The twist at the end of the eighty-minute special reveals that, in fact, the Doctor had never actually killed all the Time Lords. With the help of the Tenth (David Tennant) and Eleventh (Matt Smith) Doctors, the War Doctor discovered he didn’t have to kill his entire race after all – utilising the resources of all thirteen Doctors (including the next Doctor, Peter Capaldi), the Doctor(s) engage in a bit of Time Lord trickery to freeze Gallifrey at the Fall of Arcadia in a moment in time, contained in a piece of Time Lord art, a stasis cube. The Daleks were left to destroy themselves in crossfire, and Gallifrey was presumably saved, to be released from its frozen state at some point in the future. The War Doctor and the Tenth Doctor, as well as all the previous incarnations of the Doctor recruited to help with the salvation of Gallifrey, would not remember saving Gallifrey as the events were outside each of their time streams, and as such the Doctor would not remember that he didn’t actually kill all the Time Lords.

It was a great feature: I loved the engaging plotline, the clever plot twist, the coalescence of three incarnations of the Doctor, the return of Billie Piper and Tom Baker, and all the little nods to the last fifty years of Doctor Who. But I can’t help regretting the little bout of revisionism that the writers engaged in, in creating this feature. The writers are entitled to revise and retcon to their heart’s content, of course, but I am of the persuasion that what the writers have done in this special, while making for an excellent feature in itself, was ill-advised and not good for the programme as a whole.

Firstly, I’m unhappy with the rewriting of Doctor Who canon. The Doctor’s alleged role in ending the Time War, as morally questionable as it was, was supposed to be a pivotal, defining moment in his story. The Doctor’s supposed decision to kill all the Time Lords and Daleks alike, taken in the depths of the most terrible, devastating war in the history of the universe, was supposed to be inescapable: the one instance when the Doctor couldn’t just fly in and save the day crying “allons-y!” or “Geronimo!” or whatever. It was a decision taken “on a day when it was not possible to be the Doctor”, as the Eleventh Doctor said. It made the Doctor what he is today. In any case, it was an important event in the Doctor’s past. It made him interesting, and added to the mystery of the character. But the writers saw fit to say that the event never happened. They were within their right to do so, of course, but I don’t think it was a good decision. The Doctor’s act was a pivotal moment in the Doctor’s ancient storyline, perhaps the most important moment of all. By rewriting it and making it into yet another instance among many in which the Doctor simply conjures up some clever alien jiggery-pokery to save the day, I feel the writers have taken away some of the depth and mystique from the Doctor’s story, his character, and from the show itself. What is the message that Steven Moffat intended to convey with this revisionism: that the Doctor will always save the day? The superhero will always be there for you? There is a right solution – a right answer – to every problem? How shallow.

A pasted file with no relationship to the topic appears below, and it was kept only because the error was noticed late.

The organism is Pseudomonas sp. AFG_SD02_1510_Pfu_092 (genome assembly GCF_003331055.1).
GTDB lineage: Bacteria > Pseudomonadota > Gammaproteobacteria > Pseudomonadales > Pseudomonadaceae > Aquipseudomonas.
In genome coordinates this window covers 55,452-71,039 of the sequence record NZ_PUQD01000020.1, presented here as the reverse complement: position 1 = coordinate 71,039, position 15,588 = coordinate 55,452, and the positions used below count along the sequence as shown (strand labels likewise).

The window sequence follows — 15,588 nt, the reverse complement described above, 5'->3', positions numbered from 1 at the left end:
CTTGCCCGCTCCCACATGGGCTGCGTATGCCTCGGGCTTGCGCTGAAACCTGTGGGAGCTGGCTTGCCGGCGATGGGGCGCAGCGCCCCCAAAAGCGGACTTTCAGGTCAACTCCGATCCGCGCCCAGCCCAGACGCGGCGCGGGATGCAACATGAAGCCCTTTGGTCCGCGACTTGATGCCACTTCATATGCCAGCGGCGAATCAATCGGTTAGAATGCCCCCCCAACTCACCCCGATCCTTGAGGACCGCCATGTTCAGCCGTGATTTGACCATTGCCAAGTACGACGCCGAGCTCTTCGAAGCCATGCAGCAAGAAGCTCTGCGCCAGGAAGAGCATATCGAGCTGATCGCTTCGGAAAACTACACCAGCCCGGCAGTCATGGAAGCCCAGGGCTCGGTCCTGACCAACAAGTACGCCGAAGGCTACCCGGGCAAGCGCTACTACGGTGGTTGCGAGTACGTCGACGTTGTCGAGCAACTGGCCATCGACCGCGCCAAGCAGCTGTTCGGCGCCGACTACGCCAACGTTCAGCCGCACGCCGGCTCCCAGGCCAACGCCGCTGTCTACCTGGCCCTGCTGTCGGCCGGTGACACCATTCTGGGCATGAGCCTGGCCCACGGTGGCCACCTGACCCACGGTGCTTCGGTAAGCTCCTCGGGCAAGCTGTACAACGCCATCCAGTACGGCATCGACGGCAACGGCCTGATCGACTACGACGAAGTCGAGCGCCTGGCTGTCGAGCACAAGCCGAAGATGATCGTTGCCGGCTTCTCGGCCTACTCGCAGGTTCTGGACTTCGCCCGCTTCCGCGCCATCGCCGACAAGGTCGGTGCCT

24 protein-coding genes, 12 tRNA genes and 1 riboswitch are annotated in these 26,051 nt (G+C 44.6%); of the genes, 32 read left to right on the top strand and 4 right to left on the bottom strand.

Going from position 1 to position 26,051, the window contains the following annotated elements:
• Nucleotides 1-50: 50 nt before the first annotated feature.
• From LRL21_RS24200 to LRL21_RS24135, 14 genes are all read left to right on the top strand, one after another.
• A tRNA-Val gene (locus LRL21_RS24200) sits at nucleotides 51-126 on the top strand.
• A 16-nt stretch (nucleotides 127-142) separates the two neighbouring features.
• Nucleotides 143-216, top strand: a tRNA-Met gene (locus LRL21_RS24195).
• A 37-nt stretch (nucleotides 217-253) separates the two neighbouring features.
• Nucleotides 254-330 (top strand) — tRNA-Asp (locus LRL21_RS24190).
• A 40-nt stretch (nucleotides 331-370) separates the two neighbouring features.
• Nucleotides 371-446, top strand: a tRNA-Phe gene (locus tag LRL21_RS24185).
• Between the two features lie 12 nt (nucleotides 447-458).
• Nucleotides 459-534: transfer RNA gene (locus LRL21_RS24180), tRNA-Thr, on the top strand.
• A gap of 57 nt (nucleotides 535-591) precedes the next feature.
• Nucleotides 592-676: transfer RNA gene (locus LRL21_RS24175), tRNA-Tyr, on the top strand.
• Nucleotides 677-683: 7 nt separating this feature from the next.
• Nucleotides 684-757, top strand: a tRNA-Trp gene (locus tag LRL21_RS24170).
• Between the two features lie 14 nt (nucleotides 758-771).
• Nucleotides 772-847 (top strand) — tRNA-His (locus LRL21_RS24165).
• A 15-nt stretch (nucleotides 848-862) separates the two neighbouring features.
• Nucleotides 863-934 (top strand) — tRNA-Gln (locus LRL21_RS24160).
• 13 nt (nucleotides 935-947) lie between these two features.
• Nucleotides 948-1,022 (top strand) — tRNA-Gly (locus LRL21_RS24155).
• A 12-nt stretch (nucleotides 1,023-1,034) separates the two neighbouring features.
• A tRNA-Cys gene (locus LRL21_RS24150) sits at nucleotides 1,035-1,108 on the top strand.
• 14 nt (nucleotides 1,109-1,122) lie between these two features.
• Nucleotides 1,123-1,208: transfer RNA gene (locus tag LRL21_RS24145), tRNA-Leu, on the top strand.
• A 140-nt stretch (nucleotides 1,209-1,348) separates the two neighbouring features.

Secondly, I quite resent how the writers have manipulated the actual canonical storyline of the events of the end of the Time War to allow for their revision in The Day of the Doctor of the Doctor’s actions. The writers seem to have been making out (e.g. by the recurring “No More” meme, and the parallel events involving UNIT and the Zygons) that the Doctor’s decision was a classic Hiroshima dilemma: do I use this bomb and kill many innocent people if it means shortening the war and saving many more? In actual fact, this is a distortion of the story. The Doctor’s decision was not analogous to Hiroshima: the Doctor used the Galaxy-Eater (or the Moment) to kill all the Time Lords and the Daleks and thus end the Time War because the Time Lords had decided to end the war themselves in a much more sinister way, by undertaking the “Ultimate Sanction” – the destruction of the entire universe, all of time and space, and everything inside it (except the Time Lords themselves, who would continue to exist as a kind of disembodied consciousness). It was not a simple choice of taking many innocent lives to end the war, or letting the war carry on indefinitely to potentially claim many more: it was a choice between one’s own race, or the very existence of the entire universe. I imagine if the Doctor had the choice (in the actual scenario, not the rewritten one), he would make the same decision again without hesitation. So, yes, what the Doctor(s) did to save Gallifrey in The Day of the Doctor was perfectly applicable to both situations, but why did the Doctor need to revisit this event in his saga anyway? It was only made possible through a sleight-of-hand rewriting of the Doctor’s history, and the convenient invention of another heretofore-unseen spacey gimmick that allowed the Doctor to save the day without getting his hands dirty. The events of the Time War – at least this particular event – really should have been left alone.